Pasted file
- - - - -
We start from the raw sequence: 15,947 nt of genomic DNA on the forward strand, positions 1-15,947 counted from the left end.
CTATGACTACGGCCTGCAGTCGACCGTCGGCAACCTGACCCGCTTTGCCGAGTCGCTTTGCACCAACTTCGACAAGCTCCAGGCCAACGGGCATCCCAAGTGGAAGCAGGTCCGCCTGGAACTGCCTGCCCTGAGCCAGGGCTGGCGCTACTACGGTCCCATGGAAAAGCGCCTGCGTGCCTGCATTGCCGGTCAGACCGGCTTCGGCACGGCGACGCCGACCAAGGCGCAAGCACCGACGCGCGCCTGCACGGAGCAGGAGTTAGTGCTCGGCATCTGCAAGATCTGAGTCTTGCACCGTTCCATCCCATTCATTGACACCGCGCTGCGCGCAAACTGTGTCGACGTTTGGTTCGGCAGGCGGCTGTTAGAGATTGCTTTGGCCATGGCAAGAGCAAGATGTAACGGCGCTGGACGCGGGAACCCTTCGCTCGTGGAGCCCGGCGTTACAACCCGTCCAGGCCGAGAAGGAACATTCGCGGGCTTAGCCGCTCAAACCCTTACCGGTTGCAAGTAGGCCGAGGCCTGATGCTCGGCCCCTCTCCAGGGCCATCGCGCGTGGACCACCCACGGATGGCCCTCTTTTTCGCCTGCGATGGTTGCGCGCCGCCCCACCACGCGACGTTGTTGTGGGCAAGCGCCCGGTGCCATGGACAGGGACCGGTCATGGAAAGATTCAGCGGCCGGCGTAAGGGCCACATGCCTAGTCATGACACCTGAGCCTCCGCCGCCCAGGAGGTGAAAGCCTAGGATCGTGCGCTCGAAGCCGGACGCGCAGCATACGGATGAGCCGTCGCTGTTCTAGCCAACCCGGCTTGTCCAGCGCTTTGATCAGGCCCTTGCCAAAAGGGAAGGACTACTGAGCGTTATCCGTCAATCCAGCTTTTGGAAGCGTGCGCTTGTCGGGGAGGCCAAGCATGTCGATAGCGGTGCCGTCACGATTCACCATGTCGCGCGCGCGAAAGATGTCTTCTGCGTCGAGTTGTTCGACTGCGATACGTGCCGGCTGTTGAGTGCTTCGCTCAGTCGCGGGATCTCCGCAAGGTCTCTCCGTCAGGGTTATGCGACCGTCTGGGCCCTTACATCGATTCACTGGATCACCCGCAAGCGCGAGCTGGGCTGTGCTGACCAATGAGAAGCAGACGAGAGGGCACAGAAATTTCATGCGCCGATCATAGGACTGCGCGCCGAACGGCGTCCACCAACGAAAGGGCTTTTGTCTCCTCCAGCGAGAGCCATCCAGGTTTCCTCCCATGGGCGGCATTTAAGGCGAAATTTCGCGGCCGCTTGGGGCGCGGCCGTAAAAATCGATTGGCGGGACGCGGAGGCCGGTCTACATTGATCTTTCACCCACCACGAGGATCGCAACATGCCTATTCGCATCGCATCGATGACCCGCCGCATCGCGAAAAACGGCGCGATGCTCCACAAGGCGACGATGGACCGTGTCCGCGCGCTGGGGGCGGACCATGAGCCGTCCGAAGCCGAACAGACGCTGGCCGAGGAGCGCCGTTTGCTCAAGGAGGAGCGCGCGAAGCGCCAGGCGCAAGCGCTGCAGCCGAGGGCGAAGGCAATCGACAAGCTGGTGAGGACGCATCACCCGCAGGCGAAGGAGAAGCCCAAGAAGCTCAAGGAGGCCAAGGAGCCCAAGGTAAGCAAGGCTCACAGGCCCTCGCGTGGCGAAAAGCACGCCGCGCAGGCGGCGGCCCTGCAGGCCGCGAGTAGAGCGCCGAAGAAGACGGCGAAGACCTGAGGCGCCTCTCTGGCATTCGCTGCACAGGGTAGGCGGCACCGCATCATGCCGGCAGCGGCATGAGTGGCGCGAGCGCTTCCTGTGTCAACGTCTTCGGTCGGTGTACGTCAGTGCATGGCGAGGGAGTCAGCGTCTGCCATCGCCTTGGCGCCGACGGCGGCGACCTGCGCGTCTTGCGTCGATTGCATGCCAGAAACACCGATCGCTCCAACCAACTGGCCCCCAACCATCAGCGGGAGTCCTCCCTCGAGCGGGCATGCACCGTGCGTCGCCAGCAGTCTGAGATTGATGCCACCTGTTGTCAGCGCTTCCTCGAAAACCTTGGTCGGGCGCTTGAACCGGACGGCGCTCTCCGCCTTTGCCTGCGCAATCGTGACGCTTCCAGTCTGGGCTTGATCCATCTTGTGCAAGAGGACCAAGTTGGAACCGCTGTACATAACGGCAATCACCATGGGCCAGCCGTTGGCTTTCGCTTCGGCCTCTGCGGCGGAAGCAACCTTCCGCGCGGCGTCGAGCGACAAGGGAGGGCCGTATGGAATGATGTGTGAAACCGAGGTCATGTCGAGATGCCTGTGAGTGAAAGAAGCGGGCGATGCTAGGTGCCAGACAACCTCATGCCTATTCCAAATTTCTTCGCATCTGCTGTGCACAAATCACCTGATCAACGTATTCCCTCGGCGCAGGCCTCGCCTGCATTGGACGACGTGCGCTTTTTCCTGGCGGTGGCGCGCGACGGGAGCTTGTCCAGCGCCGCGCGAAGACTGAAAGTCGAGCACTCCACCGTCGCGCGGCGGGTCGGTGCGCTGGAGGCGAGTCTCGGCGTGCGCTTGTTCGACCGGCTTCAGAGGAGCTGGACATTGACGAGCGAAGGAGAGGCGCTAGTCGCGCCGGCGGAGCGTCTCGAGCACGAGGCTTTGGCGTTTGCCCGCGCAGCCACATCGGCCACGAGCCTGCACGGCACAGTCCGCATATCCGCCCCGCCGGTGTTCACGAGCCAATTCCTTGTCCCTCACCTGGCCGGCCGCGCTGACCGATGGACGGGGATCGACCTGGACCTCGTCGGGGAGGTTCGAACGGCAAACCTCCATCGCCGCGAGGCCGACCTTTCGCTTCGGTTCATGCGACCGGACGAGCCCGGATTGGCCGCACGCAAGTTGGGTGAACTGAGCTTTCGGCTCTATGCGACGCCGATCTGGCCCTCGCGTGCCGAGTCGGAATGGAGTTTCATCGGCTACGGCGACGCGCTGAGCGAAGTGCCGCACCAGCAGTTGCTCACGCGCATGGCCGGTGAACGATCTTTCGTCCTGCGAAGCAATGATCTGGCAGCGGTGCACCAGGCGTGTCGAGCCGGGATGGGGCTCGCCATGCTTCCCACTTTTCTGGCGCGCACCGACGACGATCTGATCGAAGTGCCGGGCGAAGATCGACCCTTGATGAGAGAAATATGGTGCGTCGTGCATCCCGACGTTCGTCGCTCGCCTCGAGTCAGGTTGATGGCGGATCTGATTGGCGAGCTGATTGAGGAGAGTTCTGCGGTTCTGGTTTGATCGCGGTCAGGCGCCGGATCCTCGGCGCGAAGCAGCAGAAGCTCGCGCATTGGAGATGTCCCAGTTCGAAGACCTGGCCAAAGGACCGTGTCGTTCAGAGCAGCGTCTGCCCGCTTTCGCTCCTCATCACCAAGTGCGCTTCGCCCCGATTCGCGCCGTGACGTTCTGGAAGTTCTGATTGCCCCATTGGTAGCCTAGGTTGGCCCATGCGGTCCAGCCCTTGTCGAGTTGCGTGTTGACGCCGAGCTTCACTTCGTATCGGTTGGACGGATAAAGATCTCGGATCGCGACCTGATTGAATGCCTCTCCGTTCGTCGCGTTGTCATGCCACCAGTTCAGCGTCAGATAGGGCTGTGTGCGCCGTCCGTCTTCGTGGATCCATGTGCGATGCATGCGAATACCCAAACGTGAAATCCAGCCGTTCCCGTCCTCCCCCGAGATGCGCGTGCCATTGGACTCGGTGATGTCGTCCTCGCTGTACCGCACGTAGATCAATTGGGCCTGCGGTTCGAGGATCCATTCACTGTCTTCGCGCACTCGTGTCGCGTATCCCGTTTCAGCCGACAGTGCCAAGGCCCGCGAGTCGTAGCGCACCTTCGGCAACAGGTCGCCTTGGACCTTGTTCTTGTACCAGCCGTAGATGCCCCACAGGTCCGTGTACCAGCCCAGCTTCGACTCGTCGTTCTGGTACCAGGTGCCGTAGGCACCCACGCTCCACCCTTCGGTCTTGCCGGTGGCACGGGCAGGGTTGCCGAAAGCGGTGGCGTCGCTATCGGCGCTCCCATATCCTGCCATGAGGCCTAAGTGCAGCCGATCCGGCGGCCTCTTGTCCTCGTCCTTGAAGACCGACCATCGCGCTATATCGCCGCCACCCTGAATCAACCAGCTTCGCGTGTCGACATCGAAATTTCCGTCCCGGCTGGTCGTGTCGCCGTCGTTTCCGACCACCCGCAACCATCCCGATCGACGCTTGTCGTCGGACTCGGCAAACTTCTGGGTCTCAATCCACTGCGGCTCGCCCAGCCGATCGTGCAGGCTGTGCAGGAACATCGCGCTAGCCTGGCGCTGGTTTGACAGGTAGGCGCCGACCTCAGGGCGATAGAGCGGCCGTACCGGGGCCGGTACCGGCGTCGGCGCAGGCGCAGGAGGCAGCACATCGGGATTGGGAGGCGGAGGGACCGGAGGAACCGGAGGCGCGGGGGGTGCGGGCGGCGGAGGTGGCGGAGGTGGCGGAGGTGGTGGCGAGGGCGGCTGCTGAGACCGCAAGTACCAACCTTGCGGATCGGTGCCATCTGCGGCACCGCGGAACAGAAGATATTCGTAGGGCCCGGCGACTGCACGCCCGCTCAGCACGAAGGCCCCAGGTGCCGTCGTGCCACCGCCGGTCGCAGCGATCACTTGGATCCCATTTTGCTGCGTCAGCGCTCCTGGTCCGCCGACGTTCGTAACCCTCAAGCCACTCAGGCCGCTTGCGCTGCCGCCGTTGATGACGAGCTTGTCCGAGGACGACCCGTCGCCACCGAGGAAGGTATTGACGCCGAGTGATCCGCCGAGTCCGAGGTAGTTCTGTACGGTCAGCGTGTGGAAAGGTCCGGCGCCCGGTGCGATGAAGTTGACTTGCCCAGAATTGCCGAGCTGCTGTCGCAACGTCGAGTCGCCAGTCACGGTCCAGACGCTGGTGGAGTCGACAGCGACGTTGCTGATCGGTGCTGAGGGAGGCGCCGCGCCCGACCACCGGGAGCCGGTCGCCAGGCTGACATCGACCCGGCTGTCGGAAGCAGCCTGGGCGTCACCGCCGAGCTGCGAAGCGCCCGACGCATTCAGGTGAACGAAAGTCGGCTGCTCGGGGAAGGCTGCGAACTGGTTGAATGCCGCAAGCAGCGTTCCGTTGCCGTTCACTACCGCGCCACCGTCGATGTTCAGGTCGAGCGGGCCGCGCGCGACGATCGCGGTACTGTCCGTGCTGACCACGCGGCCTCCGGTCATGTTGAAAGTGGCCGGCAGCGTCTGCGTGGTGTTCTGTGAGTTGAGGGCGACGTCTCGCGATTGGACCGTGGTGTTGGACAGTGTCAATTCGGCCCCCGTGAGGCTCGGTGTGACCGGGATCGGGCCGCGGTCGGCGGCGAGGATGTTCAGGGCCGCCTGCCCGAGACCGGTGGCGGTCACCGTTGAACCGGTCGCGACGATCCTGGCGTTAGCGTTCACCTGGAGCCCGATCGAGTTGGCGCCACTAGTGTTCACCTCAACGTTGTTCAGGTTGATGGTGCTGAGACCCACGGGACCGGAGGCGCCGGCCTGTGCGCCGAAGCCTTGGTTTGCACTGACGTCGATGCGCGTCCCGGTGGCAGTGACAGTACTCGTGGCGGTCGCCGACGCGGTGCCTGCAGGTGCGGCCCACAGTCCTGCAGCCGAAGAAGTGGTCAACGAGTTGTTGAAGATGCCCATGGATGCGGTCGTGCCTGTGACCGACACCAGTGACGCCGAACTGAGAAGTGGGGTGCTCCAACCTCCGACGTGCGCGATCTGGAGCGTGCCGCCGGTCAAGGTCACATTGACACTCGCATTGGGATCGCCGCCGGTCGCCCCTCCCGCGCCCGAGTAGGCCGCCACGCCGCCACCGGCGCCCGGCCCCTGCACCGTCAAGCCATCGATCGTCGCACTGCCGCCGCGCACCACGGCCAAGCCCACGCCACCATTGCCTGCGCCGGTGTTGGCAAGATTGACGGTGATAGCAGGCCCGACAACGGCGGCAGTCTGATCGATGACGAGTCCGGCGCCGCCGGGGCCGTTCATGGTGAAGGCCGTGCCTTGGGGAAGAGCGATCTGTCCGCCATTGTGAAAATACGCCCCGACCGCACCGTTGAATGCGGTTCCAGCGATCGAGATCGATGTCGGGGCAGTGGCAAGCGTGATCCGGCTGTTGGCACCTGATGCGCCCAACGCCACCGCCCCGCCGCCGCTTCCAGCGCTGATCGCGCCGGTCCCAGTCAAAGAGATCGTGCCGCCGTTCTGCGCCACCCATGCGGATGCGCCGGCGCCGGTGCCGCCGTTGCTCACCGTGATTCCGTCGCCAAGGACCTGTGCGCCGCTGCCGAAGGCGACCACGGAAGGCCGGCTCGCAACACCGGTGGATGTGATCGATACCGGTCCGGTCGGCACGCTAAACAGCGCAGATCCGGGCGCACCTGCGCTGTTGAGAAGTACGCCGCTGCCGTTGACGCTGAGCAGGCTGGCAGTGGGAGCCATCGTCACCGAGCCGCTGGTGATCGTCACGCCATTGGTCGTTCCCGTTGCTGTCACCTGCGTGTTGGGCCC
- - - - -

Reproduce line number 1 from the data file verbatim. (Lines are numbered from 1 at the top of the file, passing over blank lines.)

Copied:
We start from the raw sequence: 15,947 nt of genomic DNA on the forward strand, positions 1-15,947 counted from the left end.